A Curious Beginning opens with the funeral of Veronica Speedwell’s aunt, one of the two women who raised her under somewhat irregular circumstances. She is a foundling and illegitimate, and that’s all she knows of her family. She’s her own woman, interested in lepidoptery and very competent at taking care of herself, arranging expeditions to find butterflies, selling them, and submitting papers. She conducts her love affairs discreetly far from British shores, and is generally a rather anachronistic but appealingly independent character.
This translates at times into her being rather blasé, including about the raid on her aunts’ cottage she finds when she returns to the accommodation. She is met there by a man who helps protect her and then begs her to let him take her to London and keep her safe. To cut a long story short, this ends in his murder and her being thrown together with a foul-tempered naturalist (with nonetheless appealing looks, as we hear frequently), Stoker.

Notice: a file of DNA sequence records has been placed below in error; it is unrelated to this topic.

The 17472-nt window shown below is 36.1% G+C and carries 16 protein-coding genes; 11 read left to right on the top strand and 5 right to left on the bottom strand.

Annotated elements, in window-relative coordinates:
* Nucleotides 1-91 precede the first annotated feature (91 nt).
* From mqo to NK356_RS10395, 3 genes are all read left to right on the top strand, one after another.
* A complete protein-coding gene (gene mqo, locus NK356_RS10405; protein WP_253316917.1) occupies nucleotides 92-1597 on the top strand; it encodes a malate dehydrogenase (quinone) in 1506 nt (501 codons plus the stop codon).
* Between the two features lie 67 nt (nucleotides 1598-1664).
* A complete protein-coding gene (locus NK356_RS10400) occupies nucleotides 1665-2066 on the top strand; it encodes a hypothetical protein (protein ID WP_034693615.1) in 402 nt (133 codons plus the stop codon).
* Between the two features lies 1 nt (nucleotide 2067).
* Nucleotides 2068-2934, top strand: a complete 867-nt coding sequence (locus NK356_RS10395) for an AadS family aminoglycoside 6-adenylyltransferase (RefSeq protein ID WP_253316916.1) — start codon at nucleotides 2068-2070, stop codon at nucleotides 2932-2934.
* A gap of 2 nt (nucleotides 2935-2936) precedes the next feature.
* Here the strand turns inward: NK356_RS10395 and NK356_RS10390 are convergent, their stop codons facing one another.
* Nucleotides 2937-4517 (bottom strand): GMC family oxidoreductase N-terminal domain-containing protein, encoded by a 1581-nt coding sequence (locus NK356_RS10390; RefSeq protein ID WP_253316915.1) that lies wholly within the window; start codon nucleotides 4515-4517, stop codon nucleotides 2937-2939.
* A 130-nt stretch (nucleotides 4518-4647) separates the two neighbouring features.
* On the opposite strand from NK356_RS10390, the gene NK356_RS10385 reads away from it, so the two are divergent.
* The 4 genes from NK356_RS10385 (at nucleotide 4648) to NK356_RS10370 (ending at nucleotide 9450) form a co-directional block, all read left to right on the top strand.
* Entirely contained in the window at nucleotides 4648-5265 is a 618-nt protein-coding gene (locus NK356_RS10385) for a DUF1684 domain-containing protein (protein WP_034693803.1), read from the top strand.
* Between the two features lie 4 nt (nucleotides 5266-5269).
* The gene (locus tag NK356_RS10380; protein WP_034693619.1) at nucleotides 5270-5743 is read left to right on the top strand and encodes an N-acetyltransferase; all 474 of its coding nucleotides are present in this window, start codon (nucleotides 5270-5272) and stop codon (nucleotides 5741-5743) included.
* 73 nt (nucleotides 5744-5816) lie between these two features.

The plot itself… there were points where I literally said “what the fuck” aloud, in the last 50-100 pages. There are period trappings, but Veronica is a firmly modern protagonist, not so much chafing at the rules of her time as barely acknowledging they exist. This would normally drive me up the wall, so I wasn’t sure if I even liked the book… but given how fast I swallowed it down, I guess I did! It’s not great historical fiction, but it is rather fun as a mystery (and probable romance), as long as you go into it with the understanding that it isn’t really a period story, and that the characters aren’t exactly deep. They’re glossy and fun and forever moving, but they don’t have emotional depth, in my view; Veronica’s always so matter-of-fact that she breezes right past emotion, and we don’t get to see much of Stoker’s past to judge his brooding against.
This sounds like damning with faint praise, but I really did fly through the book and immediately pick up the sequel. It’s good fun.